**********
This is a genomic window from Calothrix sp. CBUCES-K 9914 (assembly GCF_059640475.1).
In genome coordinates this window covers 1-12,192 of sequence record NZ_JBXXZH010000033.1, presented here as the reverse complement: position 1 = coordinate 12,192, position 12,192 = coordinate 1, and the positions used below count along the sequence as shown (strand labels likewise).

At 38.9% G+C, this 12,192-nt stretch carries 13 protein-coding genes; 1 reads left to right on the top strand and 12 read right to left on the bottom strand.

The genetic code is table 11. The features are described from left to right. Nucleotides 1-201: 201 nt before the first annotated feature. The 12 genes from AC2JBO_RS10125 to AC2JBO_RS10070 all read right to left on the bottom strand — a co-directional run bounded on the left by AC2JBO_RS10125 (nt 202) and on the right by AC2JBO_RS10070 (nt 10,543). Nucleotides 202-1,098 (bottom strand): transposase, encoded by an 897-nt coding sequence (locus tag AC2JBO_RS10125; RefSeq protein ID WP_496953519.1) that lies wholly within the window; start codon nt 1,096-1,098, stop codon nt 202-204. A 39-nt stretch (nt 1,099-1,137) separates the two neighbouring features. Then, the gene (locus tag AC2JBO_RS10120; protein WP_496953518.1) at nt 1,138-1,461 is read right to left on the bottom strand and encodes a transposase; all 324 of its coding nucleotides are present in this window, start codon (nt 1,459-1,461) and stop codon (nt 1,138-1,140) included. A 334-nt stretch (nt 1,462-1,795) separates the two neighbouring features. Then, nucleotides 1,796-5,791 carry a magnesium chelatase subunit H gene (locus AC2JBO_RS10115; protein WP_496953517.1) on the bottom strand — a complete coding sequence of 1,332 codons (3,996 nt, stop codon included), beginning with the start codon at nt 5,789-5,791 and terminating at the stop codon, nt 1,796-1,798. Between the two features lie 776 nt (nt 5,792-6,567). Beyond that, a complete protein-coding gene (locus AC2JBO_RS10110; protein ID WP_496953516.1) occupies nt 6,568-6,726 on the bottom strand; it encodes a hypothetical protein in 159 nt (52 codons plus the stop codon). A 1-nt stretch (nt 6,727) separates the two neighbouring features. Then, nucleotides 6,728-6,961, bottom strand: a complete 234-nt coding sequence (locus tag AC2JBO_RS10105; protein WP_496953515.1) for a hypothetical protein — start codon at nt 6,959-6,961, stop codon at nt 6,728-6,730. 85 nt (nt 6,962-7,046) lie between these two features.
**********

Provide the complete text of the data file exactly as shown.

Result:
This is a genomic window from Calothrix sp. CBUCES-K 9914 (assembly GCF_059640475.1).
In genome coordinates this window covers 1-12,192 of sequence record NZ_JBXXZH010000033.1, presented here as the reverse complement: position 1 = coordinate 12,192, position 12,192 = coordinate 1, and the positions used below count along the sequence as shown (strand labels likewise).

At 38.9% G+C, this 12,192-nt stretch carries 13 protein-coding genes; 1 reads left to right on the top strand and 12 read right to left on the bottom strand.

The genetic code is table 11. The features are described from left to right. Nucleotides 1-201: 201 nt before the first annotated feature. The 12 genes from AC2JBO_RS10125 to AC2JBO_RS10070 all read right to left on the bottom strand — a co-directional run bounded on the left by AC2JBO_RS10125 (nt 202) and on the right by AC2JBO_RS10070 (nt 10,543). Nucleotides 202-1,098 (bottom strand): transposase, encoded by an 897-nt coding sequence (locus tag AC2JBO_RS10125; RefSeq protein ID WP_496953519.1) that lies wholly within the window; start codon nt 1,096-1,098, stop codon nt 202-204. A 39-nt stretch (nt 1,099-1,137) separates the two neighbouring features. Then, the gene (locus tag AC2JBO_RS10120; protein WP_496953518.1) at nt 1,138-1,461 is read right to left on the bottom strand and encodes a transposase; all 324 of its coding nucleotides are present in this window, start codon (nt 1,459-1,461) and stop codon (nt 1,138-1,140) included. A 334-nt stretch (nt 1,462-1,795) separates the two neighbouring features. Then, nucleotides 1,796-5,791 carry a magnesium chelatase subunit H gene (locus AC2JBO_RS10115; protein WP_496953517.1) on the bottom strand — a complete coding sequence of 1,332 codons (3,996 nt, stop codon included), beginning with the start codon at nt 5,789-5,791 and terminating at the stop codon, nt 1,796-1,798. Between the two features lie 776 nt (nt 5,792-6,567). Beyond that, a complete protein-coding gene (locus AC2JBO_RS10110; protein ID WP_496953516.1) occupies nt 6,568-6,726 on the bottom strand; it encodes a hypothetical protein in 159 nt (52 codons plus the stop codon). A 1-nt stretch (nt 6,727) separates the two neighbouring features. Then, nucleotides 6,728-6,961, bottom strand: a complete 234-nt coding sequence (locus tag AC2JBO_RS10105; protein WP_496953515.1) for a hypothetical protein — start codon at nt 6,959-6,961, stop codon at nt 6,728-6,730. 85 nt (nt 6,962-7,046) lie between these two features.